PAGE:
Colds though are spread by contact and they're much more common. Washing hands is good advice and it is probably why I haven't had a cold in well over a year despite being surrounded by virus-incubating university students and having to adjust their virus-contaminated equipment for them. Soon as that lab is done it's soap and water time.
btw, I hear playing on the internet is not safe...you can pick up viruses that way too. ;-)
Dan: btw, I hear playing on the internet is not safe...you can pick up viruses that way too. ;-)
DNM: not on my Mac ;-)
Anon: Two people deciding that they don't wish to embrace each other in any social manner should have no bearing on the game at all. So long as they play the game and abide by the rules of the game, they have fulfilled their part of the sporting contract.
Sport is social
Games are social
Etiquette are social norms
Rules are rules and not meant to be ignored
Sports and games have social etiquettes.
Sports and games have rules.
Some rules relate to etiquette.
In chess the social etiquette is to shake hands.
If the rules embrase a stand of etiquette, you are expected to abide.
As for a crook set of metacarpals, simply follow one of two alternatives.
1. When thier hand is extended , smile and say,"My hand is a quite tender today. Do you mind ....." They will always repond with, "No problems."
2. Grin and bare it.
Either way, the OTB cordiality will be maintained in both short and term terms. Allowing a bitchy arsehole non-shaker to go unpunished is the start of chess sliding toward the nasty levels of (modern day) cricket and footballs all.
What I consider most unpleasant while playing chess is an opponent who refuses to bathe or change clothes.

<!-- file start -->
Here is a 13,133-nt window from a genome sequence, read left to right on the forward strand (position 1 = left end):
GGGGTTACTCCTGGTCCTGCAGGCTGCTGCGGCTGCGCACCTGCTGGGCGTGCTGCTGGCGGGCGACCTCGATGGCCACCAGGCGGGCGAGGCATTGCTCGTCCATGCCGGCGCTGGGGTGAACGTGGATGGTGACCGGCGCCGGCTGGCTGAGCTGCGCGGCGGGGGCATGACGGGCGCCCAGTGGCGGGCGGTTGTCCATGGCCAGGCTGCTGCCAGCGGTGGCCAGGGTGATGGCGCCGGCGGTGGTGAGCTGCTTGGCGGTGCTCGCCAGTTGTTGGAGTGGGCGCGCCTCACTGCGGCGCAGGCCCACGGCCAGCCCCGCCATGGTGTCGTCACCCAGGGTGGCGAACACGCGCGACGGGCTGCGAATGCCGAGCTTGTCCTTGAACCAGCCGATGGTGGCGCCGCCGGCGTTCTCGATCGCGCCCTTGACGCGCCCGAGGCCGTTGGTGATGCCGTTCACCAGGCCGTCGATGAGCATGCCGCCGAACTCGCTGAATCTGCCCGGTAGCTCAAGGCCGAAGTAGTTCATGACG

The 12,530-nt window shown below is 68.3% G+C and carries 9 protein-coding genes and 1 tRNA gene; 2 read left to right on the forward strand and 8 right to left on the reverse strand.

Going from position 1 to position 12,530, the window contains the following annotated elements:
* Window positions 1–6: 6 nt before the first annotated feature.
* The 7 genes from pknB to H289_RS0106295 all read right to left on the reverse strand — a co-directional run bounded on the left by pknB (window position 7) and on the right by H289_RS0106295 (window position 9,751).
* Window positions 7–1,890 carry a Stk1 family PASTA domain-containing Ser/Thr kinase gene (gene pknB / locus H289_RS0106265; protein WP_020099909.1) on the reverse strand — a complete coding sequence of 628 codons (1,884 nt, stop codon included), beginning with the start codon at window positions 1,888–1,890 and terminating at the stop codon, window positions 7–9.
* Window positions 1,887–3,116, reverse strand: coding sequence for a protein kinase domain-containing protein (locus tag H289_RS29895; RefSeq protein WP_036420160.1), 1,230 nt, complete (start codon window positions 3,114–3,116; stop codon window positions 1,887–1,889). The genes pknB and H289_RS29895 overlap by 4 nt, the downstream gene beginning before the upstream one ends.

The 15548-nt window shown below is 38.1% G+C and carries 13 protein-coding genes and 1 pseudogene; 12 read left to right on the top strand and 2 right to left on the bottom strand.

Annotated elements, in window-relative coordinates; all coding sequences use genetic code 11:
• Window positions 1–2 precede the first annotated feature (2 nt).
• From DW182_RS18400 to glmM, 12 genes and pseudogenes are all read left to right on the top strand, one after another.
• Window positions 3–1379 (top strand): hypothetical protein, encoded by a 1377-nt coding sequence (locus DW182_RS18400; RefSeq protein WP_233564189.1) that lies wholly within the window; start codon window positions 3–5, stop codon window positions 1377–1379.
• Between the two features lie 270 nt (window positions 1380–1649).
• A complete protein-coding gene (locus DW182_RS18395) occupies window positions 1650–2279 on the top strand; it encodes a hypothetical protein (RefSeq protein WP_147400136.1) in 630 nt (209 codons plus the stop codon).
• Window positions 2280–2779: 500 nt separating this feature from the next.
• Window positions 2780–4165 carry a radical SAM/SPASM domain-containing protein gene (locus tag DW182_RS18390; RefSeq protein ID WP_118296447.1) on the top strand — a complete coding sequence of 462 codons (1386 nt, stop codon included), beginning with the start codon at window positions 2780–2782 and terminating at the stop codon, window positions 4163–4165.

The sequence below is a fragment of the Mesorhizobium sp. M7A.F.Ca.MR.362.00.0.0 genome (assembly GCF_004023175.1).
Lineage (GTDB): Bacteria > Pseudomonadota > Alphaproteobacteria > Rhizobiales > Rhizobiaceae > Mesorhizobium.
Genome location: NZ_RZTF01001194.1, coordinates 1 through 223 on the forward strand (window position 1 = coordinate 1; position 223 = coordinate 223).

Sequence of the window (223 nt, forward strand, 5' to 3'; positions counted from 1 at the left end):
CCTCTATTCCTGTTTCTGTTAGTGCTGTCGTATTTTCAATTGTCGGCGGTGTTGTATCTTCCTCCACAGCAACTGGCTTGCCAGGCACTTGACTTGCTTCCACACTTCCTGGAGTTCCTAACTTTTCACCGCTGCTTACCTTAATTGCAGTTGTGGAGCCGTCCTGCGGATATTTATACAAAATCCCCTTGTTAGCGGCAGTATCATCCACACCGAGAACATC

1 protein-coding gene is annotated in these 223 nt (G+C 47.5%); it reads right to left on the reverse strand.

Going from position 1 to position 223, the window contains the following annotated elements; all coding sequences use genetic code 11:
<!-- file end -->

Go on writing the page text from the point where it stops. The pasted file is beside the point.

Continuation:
Even some GM´s do it on purpose. When one complains to the Arbiter one is told that it is not against the rules to stink up the place.
When will FIDE do something about this far more serious problem.
The way I read the quote from the FIDE rules is that you can shake hands OR greet your opponent in a courteous manner. Both set a good tone for the match, and either one is acceptable. Of course, it will be a quandary when your opponent extends his/her hands to you anyway. Then, it is up to you to deliver your excuse. However, greeting your opponent in a courteous manner, in the first place, makes you a law-abiding player.
"Not on my Mac"
LOL! Touche, Denovomeme! Good come back. :-)
I would love to see Matt shaking Kevin's hand before a game. lol.
I've only ever not shaken hands once.
And that was after my opponent cheated by making a move that left his rook en prise, lifting his hand off the piece, actually touching the clock (but not pressing the button, then took his move back and played a different one.
Even after I brought the TD into the dispute, the TD sided with the cheater.
I was so disgusted I didn't shake his hand.
And the next time I played him in a tournament I explained the touch move rule to him. Loudly enough and condescendingly enough for all his buddies to hear.
Didn't Kevin Bonham once make a child cry by forcing that child to shake the hand of another child that the first child disliked?
Indeed, just because adults are older does not mean that the dynamics or objections to hand shaking before chess games cease to exist.
I've only just found this post over a decade later, but it's never too late for the facts. So, no, "Anonymous", you are wrong. Your false claim is a garbled version of a garbled version that was posted by a poster on Chesschat who fell out with me for a number of years. In fact, Child A cried at the end of a stressful game he had lost to Child B. My only involvement in the game was to referee a mid-game triple repetition claim by Child A. After reconstruction the claim proved to be incorrect so the clocks were adjusted accordingly. However Child B behaved very poorly during the reconstruction, baiting Child A with negative comments about Child A's moves, and I penalised Child B five minutes for this behaviour.
I have never enforced a handshake on any player as it has never been required under the rules.